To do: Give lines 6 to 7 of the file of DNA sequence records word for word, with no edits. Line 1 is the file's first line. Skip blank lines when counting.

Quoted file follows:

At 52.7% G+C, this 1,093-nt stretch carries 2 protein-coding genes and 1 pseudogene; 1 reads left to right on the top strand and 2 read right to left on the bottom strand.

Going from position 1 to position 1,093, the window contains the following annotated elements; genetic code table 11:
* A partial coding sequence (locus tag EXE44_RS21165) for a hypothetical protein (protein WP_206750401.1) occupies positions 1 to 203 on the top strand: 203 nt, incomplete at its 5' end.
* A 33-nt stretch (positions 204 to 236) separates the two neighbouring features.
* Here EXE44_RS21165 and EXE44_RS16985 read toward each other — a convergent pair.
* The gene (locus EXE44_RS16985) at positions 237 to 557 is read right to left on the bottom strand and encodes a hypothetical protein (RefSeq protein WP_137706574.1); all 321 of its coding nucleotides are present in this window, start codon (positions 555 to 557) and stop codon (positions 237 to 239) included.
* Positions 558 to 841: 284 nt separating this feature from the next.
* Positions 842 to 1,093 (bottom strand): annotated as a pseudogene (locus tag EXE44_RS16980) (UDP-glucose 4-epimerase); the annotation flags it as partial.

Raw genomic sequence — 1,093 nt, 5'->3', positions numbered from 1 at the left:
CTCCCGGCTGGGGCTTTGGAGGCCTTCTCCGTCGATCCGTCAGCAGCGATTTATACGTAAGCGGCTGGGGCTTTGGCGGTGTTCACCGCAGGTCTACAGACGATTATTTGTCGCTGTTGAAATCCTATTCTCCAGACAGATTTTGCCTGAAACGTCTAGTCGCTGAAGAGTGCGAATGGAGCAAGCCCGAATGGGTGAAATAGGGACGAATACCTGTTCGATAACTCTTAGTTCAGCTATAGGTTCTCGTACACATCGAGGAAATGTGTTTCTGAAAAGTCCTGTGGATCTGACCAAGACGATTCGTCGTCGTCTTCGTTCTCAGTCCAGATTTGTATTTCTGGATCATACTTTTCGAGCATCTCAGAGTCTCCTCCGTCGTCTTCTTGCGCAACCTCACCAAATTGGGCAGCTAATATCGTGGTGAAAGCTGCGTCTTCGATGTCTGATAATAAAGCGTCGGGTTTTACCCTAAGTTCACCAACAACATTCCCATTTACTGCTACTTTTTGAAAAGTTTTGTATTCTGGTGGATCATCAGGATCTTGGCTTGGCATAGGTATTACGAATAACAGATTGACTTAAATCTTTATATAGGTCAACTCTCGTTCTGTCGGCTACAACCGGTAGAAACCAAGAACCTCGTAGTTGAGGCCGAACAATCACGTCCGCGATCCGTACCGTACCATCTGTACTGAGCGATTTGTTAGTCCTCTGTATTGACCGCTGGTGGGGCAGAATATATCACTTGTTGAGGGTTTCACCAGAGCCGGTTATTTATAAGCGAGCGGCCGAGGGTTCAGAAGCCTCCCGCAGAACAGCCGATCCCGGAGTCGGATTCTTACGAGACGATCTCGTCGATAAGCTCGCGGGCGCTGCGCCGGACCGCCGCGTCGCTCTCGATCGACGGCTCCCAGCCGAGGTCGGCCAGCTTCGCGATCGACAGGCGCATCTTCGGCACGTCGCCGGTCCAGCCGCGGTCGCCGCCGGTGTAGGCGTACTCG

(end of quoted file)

* The gene (locus EXE44_RS16985) at positions 237 to 557 is read right to left on the bottom strand and encodes a hypothetical protein (RefSeq protein WP_137706574.1); all 321 of its coding nucleotides are present in this window, start codon (positions 555 to 557) and stop codon (positions 237 to 239) included.
* Positions 558 to 841: 284 nt separating this feature from the next.